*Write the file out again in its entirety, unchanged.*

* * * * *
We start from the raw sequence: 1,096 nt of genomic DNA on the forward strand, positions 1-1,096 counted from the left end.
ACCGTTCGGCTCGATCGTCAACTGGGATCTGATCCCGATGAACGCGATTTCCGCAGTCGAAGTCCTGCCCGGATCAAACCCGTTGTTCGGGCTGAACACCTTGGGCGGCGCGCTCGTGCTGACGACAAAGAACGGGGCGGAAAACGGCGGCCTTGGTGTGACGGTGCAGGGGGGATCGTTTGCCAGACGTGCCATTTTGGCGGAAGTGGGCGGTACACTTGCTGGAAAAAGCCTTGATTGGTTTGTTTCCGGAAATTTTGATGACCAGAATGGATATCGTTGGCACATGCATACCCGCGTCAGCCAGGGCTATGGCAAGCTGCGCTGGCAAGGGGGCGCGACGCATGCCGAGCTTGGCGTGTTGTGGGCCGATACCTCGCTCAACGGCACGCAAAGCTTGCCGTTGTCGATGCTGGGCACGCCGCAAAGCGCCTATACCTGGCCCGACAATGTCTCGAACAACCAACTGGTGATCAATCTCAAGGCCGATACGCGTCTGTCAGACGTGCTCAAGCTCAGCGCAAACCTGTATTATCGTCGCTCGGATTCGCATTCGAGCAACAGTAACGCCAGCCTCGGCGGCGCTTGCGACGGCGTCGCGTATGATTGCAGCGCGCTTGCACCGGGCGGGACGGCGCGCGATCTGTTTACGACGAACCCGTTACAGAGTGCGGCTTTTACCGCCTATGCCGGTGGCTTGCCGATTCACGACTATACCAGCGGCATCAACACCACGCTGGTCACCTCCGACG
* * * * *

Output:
We start from the raw sequence: 1,096 nt of genomic DNA on the forward strand, positions 1-1,096 counted from the left end.
ACCGTTCGGCTCGATCGTCAACTGGGATCTGATCCCGATGAACGCGATTTCCGCAGTCGAAGTCCTGCCCGGATCAAACCCGTTGTTCGGGCTGAACACCTTGGGCGGCGCGCTCGTGCTGACGACAAAGAACGGGGCGGAAAACGGCGGCCTTGGTGTGACGGTGCAGGGGGGATCGTTTGCCAGACGTGCCATTTTGGCGGAAGTGGGCGGTACACTTGCTGGAAAAAGCCTTGATTGGTTTGTTTCCGGAAATTTTGATGACCAGAATGGATATCGTTGGCACATGCATACCCGCGTCAGCCAGGGCTATGGCAAGCTGCGCTGGCAAGGGGGCGCGACGCATGCCGAGCTTGGCGTGTTGTGGGCCGATACCTCGCTCAACGGCACGCAAAGCTTGCCGTTGTCGATGCTGGGCACGCCGCAAAGCGCCTATACCTGGCCCGACAATGTCTCGAACAACCAACTGGTGATCAATCTCAAGGCCGATACGCGTCTGTCAGACGTGCTCAAGCTCAGCGCAAACCTGTATTATCGTCGCTCGGATTCGCATTCGAGCAACAGTAACGCCAGCCTCGGCGGCGCTTGCGACGGCGTCGCGTATGATTGCAGCGCGCTTGCACCGGGCGGGACGGCGCGCGATCTGTTTACGACGAACCCGTTACAGAGTGCGGCTTTTACCGCCTATGCCGGTGGCTTGCCGATTCACGACTATACCAGCGGCATCAACACCACGCTGGTCACCTCCGACG